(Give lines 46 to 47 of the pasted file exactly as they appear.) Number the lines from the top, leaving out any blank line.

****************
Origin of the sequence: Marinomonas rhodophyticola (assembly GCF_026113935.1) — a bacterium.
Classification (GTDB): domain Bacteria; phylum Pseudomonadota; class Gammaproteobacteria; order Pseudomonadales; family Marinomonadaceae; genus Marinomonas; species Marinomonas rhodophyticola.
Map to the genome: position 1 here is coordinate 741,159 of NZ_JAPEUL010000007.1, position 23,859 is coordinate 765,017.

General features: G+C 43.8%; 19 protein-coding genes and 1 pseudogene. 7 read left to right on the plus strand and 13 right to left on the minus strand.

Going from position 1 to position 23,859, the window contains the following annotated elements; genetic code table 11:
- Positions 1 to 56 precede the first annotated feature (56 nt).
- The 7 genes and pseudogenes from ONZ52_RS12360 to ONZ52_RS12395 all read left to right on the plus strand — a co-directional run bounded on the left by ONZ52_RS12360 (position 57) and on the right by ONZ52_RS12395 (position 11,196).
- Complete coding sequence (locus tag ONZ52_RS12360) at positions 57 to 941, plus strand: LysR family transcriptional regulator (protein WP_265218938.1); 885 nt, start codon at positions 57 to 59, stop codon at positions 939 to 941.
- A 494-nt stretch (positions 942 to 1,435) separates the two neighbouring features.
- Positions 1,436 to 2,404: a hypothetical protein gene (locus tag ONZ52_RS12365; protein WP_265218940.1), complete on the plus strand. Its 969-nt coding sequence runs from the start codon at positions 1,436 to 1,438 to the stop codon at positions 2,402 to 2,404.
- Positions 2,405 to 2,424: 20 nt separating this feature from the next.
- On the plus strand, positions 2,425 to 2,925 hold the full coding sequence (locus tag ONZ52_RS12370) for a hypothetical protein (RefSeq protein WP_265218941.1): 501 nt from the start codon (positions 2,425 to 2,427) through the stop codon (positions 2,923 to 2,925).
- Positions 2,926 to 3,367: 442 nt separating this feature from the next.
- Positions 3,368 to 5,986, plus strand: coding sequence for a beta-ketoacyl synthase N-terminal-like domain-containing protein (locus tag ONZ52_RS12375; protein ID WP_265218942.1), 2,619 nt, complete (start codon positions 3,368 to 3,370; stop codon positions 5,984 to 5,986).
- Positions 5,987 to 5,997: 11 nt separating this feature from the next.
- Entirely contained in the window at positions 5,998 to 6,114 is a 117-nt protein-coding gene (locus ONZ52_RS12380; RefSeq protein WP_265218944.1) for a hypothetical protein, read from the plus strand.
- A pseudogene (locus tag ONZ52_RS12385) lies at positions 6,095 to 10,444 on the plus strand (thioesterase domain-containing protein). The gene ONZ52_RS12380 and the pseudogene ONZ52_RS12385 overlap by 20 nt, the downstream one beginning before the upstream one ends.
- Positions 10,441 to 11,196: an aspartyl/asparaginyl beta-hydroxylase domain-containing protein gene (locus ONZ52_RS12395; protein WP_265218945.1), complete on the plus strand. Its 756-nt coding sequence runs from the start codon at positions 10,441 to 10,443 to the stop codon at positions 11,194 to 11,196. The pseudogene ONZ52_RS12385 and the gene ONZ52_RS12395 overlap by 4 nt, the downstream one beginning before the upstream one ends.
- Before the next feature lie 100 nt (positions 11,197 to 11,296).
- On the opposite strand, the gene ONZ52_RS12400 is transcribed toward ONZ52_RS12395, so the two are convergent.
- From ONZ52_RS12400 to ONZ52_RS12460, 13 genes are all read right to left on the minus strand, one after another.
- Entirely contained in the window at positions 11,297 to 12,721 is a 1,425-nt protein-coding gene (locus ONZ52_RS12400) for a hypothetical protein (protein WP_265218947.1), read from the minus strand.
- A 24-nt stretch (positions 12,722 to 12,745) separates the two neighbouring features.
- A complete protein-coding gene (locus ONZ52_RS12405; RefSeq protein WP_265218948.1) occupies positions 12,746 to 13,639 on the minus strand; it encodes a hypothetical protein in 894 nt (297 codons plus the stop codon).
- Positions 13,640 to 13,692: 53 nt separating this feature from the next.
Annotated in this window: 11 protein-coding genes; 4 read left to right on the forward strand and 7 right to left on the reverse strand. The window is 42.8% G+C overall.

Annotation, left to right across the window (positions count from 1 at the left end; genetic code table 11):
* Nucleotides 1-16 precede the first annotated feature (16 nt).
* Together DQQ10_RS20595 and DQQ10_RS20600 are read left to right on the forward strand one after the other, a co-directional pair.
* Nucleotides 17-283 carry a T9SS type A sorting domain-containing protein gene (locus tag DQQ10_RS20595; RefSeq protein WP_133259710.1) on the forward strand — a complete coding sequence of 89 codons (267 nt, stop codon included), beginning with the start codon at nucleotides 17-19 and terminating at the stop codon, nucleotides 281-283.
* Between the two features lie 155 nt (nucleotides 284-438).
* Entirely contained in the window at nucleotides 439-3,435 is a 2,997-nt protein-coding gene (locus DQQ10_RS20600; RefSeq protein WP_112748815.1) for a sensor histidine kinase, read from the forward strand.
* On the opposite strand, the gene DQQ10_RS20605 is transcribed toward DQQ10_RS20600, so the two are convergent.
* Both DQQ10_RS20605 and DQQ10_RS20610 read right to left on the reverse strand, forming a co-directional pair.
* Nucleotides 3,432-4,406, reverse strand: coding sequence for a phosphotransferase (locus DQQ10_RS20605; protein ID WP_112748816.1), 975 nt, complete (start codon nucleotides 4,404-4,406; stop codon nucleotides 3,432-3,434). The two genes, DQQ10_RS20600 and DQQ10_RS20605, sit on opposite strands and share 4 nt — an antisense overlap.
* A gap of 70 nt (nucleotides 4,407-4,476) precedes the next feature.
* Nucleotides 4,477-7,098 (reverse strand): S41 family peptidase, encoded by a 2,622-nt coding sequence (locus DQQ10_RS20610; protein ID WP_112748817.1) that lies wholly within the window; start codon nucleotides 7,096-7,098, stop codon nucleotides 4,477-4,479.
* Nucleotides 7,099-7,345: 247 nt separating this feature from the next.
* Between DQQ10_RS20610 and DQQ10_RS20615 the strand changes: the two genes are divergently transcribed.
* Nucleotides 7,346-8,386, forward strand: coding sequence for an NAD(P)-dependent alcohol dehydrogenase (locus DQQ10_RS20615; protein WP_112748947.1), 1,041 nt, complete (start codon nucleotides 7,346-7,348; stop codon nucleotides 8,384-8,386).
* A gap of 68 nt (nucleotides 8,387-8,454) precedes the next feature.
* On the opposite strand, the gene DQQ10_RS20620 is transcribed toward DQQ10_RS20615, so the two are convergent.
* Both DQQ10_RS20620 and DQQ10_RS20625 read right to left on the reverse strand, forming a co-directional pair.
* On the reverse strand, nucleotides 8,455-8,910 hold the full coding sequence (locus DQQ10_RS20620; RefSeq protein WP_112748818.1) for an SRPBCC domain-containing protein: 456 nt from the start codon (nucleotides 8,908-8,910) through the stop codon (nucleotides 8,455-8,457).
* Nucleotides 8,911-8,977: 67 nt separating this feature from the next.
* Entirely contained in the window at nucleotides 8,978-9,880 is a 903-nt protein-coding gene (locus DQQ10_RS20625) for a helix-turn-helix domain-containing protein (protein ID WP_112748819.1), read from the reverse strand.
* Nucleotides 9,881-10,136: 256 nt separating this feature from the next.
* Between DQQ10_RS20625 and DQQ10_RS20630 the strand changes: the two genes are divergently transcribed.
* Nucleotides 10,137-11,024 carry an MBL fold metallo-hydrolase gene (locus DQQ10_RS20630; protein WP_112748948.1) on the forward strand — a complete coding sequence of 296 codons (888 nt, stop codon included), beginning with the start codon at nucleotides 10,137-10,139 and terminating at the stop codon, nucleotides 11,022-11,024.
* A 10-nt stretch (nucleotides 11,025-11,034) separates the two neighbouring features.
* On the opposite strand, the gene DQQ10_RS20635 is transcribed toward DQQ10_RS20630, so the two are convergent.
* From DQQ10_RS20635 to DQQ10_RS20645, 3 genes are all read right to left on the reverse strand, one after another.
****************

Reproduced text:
* Entirely contained in the window at nucleotides 8,978-9,880 is a 903-nt protein-coding gene (locus DQQ10_RS20625) for a helix-turn-helix domain-containing protein (protein ID WP_112748819.1), read from the reverse strand.
* Nucleotides 9,881-10,136: 256 nt separating this feature from the next.